Studio Voltaire to reopen in October 2021 following completion of a transformative £2.8 million capital project with a William Scott survey exhibition and series of new permanent commissions by artists Anthea Hamilton and Joanne Tatham & Tom O’Sullivan.
Studio Voltaire opens with the first solo exhibition of William Scott (b.1964, San Francisco) outside of the USA – the first significant survey of his 30–year practice. While deeply rooted in personal history, Scott’s paintings address wider questions of citizenship, community and cultural memory.
His portraits, predominantly of black figures, encompass African American political leaders, celebrities and pop icons, but also document members of his church, family, and residents of his native San Francisco. Scott’s practice at large reimagines the social topography of this rapidly gentrified city in works that combine architectural design with science fiction.
Scott’s paintings instead propose new utopian buildings, neighbourhoods and civic agencies that together describe his compelling desire for a more equitable society. Studio Voltaire is partnering with Creative Growth Art Center, a noted nonprofit serving artists with disabilities based in Oakland, California, to present this exhibition. Scott has practiced at Creative Growth since 1992. Further details about the exhibition will be announced in the coming months.
Studio Voltaire has also commissioned artists Anthea Hamilton and Joanne Tatham & Tom O’Sullivan to create a series of permanent installations for the building, providing opportunities for playful, unexpected and inspiring encounters with artworks embedded within and throughout the organisation.
Internationally renowned artist Anthea Hamilton (b. 1978, London), who is a long– term resident of the local area and previously a studio holder at Studio Voltaire, will create an artist’s garden for the site, her first–ever permanent work. This ambitious project, both an artwork and a garden, will form a new, welcoming public entrance to Studio Voltaire. Hamilton has responded to the architecture of the Victorian chapel gallery, and references walled kitchen gardens, the bold geometry of 1970s design, handcrafted folk art and vernacular architecture. Hamilton is interested in how the garden will be used and traversed by visitors, creating informal seating areas and a stagelike platform alongside a new pedestrian entrance, which will further open up the site and better connect the organisation to its surrounding neighbourhood.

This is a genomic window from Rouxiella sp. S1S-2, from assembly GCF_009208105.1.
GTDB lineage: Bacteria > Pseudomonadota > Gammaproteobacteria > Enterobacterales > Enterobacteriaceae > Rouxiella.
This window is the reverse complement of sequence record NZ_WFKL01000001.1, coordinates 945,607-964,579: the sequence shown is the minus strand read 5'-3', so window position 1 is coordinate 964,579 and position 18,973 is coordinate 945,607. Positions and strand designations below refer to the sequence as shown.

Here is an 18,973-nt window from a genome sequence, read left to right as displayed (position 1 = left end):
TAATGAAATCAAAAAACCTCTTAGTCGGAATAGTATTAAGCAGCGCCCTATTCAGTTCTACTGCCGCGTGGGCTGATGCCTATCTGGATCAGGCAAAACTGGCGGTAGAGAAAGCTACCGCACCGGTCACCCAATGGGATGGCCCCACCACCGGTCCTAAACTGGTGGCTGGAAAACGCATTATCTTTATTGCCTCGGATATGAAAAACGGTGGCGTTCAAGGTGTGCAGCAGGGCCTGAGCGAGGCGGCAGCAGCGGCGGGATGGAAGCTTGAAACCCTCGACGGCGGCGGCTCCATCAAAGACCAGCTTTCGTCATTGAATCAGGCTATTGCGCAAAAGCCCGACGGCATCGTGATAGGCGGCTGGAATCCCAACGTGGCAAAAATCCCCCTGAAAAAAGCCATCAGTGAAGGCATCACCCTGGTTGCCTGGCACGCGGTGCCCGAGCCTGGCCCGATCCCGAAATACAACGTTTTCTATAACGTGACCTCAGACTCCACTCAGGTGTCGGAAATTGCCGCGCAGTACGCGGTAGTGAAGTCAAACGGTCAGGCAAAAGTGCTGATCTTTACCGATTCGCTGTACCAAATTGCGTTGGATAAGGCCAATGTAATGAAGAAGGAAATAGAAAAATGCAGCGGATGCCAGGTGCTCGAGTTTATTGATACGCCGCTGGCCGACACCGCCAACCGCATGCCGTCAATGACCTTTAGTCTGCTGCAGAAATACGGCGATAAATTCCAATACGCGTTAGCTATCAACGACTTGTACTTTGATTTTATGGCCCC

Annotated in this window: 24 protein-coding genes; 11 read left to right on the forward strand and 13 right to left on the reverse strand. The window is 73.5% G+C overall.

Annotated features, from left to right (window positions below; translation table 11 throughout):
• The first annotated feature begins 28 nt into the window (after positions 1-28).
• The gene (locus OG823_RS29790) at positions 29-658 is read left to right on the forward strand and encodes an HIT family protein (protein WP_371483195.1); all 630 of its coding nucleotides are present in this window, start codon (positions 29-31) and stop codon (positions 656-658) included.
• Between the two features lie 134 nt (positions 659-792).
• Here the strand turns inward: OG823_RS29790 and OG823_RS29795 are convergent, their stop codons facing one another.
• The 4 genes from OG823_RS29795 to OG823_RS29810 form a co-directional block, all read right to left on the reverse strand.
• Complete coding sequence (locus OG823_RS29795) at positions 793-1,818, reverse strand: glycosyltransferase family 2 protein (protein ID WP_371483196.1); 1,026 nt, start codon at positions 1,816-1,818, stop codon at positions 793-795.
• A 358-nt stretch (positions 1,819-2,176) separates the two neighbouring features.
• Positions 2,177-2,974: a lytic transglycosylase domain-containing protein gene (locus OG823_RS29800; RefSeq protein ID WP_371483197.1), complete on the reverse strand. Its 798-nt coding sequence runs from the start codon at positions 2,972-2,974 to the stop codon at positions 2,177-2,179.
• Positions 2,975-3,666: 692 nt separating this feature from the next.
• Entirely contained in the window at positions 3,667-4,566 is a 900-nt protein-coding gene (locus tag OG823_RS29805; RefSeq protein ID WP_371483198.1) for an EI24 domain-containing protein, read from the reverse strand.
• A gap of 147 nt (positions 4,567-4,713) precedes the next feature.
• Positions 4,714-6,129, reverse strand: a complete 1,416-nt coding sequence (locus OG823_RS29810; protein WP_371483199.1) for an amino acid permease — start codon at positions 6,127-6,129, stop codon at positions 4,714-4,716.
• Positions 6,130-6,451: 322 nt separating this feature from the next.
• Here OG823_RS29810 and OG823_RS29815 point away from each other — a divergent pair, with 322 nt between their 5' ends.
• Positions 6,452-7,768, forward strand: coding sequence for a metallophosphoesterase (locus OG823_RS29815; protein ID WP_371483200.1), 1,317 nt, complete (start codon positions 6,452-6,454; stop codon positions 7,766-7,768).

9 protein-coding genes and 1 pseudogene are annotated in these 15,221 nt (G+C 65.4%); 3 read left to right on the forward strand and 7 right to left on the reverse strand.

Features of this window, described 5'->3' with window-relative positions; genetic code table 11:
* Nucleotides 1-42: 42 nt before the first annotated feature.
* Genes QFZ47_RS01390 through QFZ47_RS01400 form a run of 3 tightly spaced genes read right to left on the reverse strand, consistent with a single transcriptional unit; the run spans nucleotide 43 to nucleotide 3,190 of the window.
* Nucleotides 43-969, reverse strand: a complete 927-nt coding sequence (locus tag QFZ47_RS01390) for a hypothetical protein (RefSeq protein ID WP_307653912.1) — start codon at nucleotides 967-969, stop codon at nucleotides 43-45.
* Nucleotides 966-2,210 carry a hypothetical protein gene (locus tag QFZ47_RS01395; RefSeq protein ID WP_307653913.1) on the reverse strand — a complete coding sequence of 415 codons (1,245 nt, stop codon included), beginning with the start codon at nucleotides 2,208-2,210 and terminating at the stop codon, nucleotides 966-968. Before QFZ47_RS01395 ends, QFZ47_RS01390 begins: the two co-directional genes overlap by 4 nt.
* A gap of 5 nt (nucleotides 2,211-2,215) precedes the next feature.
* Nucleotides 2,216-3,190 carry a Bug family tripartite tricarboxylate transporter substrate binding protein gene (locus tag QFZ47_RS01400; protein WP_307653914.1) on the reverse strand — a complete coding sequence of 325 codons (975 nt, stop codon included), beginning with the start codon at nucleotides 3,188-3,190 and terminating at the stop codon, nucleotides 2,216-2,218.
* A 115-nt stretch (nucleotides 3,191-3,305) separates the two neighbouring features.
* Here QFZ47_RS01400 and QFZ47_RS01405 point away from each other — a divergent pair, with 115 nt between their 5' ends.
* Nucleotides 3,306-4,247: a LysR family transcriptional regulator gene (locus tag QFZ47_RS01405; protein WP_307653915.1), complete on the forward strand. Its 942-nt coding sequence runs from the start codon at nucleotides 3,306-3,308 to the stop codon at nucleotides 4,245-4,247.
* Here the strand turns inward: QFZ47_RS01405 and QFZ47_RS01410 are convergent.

Joanne Tatham and Tom O’Sullivan (b. 1971/1967, West Yorkshire/Norfolk) have been commissioned to produce an installation across Studio Voltaire’s public toilets. The Institute For The Magical Effect Of Actually Giving A Shit (a note to our future self) is the artists’ first–ever permanent commission, and includes bespoke, hand–glazed ceramic tiles which draw from Tatham and O’Sullivan’s key motifs, in particular staring, cartoon–like faces. Positioning their work within the context of a public toilet, the artists’ vibrantly coloured installation employs humour and the absurdity of the unexpected as a strategy for both disruption and generosity.
The capital project, the most ambitious transition in Studio Voltaire’s 26–year history, will significantly increase the amount and quality of support the organisation can offer to artists, as well as transforming how visitors experience their buildings and programmes, which will become more welcoming, porous and engaging.
The scheme will transform, what is in part a former tram shed and create 42% more artists’ studios providing affordable, high–quality spaces to 75 artists and directly address the current citywide shortage of artist’s workspace. Public spaces will increase by 233%, including the creation of a dedicated learning and events space, public garden, café, artists’ kitchen, sculpture workshop, and two onsite live/work spaces to house international residency programmes for the first time.